Clearly, the difference between IBD and IBS goes way beyond the acronym. This is not to say that irritable bowel syndrome cannot permeate many aspects of patients’ lives: When bouts of abdominal pain and a change in bowel habits do occur, the symptoms can be disruptive. However, and as evidenced by the readers’ commentary of the two columns in the Times, many do think that IBS and IBD are one and the same. Instead, they are in no way comparable — the medications used in IBS are targeted to treat symptoms of the syndrome, while the anti-inflammatory and immune-altering medical therapies that those with IBD require work to dampen the inflammation that leads to the potentially devastating consequences of untreated disease.

As disseminators of health information, as the New York Times and contributors to KevinMD.com often are, we must get the information right, as to not further confuse patients. The paper’s two pieces on IBD were highly informative, and alerted patients to wonderful organizations like the Crohn’s and Colitis Foundation of America (CCFA), which has a wealth of online resources for IBD patients and their caregivers. The CCFA provides an extensive patient and physician network to raise IBD awareness and support for basic and clinical research in IBD. Importantly, the Times columns also helped those that suffer from IBD and its complications to remember that there are many others like them, that they can live fruitful and productive lives, and that they need not be afraid to discuss their gastrointestinal symptoms without the “ick” factor.

Sophie M. Balzora is a gastroenterologist and can be reached on Twitter @SophieBalzoraMD.

Comments are moderated before they are published. Please read the comment policy.

  • Kristy Sokoloski

    Very good piece. One question though. I know that IBS can cause abdominal pain as you stated in the article but can it also cause tenderness to the touch?

    • Sophie Balzora, MD

      Good question – yes, sometimes with IBS, people can experience abdominal tenderness on exam.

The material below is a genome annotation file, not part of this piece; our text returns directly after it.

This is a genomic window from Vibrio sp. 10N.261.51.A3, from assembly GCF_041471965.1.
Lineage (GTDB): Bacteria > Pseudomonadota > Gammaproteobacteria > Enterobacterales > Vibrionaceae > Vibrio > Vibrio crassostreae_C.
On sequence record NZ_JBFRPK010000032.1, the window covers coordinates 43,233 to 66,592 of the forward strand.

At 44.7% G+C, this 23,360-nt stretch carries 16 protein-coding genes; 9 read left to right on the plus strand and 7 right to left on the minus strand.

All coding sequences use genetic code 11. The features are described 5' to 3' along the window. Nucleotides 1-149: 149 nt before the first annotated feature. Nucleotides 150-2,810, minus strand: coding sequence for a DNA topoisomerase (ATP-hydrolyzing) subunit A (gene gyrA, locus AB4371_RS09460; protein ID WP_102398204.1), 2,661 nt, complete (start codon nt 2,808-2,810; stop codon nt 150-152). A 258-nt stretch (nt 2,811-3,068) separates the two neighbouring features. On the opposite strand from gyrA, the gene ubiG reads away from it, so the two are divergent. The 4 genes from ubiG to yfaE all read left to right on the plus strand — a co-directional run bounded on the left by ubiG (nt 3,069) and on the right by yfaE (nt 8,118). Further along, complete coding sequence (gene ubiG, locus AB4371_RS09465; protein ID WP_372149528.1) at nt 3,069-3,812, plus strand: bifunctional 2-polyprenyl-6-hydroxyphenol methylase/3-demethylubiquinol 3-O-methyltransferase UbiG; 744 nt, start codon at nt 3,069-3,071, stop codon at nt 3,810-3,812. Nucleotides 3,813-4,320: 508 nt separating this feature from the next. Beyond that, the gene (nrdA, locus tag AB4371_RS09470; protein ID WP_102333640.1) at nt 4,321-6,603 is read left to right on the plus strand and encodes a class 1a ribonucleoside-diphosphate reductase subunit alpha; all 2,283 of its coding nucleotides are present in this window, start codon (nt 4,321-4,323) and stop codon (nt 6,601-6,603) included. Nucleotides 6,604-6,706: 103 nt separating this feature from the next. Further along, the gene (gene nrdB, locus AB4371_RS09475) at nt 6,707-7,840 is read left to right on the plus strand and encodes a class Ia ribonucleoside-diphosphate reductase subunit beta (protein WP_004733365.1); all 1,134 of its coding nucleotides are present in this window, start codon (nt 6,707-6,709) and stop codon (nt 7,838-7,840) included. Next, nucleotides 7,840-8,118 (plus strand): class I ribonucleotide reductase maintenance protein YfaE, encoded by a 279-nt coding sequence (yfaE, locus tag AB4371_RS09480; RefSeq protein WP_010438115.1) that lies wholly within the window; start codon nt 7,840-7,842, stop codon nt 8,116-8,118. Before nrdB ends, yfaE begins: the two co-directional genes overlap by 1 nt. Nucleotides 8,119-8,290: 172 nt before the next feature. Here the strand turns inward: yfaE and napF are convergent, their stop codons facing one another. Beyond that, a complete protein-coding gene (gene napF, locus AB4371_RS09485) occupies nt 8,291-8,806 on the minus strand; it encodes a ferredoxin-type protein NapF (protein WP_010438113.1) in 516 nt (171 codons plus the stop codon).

• Kristy Sokoloski

        Dr. Sophie, thank you so much for the answer to this question. It’s very helpful.

  • Duncan Cross

    Thanks for this piece — I’ve had IBD for 20 years, and have sometimes had to explain the difference between IBD and IBS. That said, I feel the CCFA is primarily a pharma marketing group, and not really that interested in the day-to-day experience of living with IBD. I quit my membership several years ago.

    • Sophie Balzora, MD

      Thanks Duncan. Over the past decade or so, there have been many new medications that have been approved for IBD, which has been great for patients refractory to many of the more traditional meds. I find my patients do benefit from CCFA-organized patient support groups and small discussion groups led by IBD-ologists. Perhaps this may be of benefit to you, and certainly to others given your personal experience with the disease. Thanks again for your post.

      • Duncan Cross

        I find self-organized patient groups like Crohnology more helpful than the CCFA. The CCFA events I have attended seemed to be organized more for the benefit of worried parents, not patients.

        Many of those new drugs are some version of TNF-alpha inhibitor, copies of Remicade. I burned out on Remicade and Humira (Abbott’s copy) before getting surgery that put me into remission. The only drug that made a real difference for me before surgery was J695, an experimental Abbot product that they shelved after Remicade started making major profits.

        CCFA’s advocacy for research follows the trends in pharma pretty closely. There is no support for other approaches to the disease — diet, LDN, antibiotics, etc — that might benefit patients but lack the support of major pharmaceutical companies.